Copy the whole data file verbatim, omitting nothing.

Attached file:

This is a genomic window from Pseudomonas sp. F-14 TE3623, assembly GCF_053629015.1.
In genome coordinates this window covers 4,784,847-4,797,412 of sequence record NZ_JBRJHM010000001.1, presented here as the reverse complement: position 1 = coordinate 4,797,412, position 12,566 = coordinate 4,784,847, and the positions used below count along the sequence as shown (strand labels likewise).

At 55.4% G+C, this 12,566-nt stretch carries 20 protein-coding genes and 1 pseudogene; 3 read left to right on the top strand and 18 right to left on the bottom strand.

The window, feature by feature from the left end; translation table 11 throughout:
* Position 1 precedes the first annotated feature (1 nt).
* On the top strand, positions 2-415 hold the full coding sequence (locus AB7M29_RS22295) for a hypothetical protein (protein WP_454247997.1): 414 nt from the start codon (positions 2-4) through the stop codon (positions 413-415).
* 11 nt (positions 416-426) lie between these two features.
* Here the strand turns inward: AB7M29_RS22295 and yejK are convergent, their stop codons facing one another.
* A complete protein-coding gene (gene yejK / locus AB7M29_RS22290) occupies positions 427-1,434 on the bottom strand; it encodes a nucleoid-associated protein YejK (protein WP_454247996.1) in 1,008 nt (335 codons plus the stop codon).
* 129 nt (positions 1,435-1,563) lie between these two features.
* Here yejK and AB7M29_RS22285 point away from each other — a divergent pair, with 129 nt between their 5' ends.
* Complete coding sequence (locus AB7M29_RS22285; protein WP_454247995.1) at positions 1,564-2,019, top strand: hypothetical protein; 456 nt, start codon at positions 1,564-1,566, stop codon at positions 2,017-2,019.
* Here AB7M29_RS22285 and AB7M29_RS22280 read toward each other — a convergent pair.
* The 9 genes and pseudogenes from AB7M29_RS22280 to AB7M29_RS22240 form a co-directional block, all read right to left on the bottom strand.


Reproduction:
This is a genomic window from Pseudomonas sp. F-14 TE3623, assembly GCF_053629015.1.
In genome coordinates this window covers 4,784,847-4,797,412 of sequence record NZ_JBRJHM010000001.1, presented here as the reverse complement: position 1 = coordinate 4,797,412, position 12,566 = coordinate 4,784,847, and the positions used below count along the sequence as shown (strand labels likewise).

At 55.4% G+C, this 12,566-nt stretch carries 20 protein-coding genes and 1 pseudogene; 3 read left to right on the top strand and 18 right to left on the bottom strand.

The window, feature by feature from the left end; translation table 11 throughout:
* Position 1 precedes the first annotated feature (1 nt).
* On the top strand, positions 2-415 hold the full coding sequence (locus AB7M29_RS22295) for a hypothetical protein (protein WP_454247997.1): 414 nt from the start codon (positions 2-4) through the stop codon (positions 413-415).
* 11 nt (positions 416-426) lie between these two features.
* Here the strand turns inward: AB7M29_RS22295 and yejK are convergent, their stop codons facing one another.
* A complete protein-coding gene (gene yejK / locus AB7M29_RS22290) occupies positions 427-1,434 on the bottom strand; it encodes a nucleoid-associated protein YejK (protein WP_454247996.1) in 1,008 nt (335 codons plus the stop codon).
* 129 nt (positions 1,435-1,563) lie between these two features.
* Here yejK and AB7M29_RS22285 point away from each other — a divergent pair, with 129 nt between their 5' ends.
* Complete coding sequence (locus AB7M29_RS22285; protein WP_454247995.1) at positions 1,564-2,019, top strand: hypothetical protein; 456 nt, start codon at positions 1,564-1,566, stop codon at positions 2,017-2,019.
* Here AB7M29_RS22285 and AB7M29_RS22280 read toward each other — a convergent pair.
* The 9 genes and pseudogenes from AB7M29_RS22280 to AB7M29_RS22240 form a co-directional block, all read right to left on the bottom strand.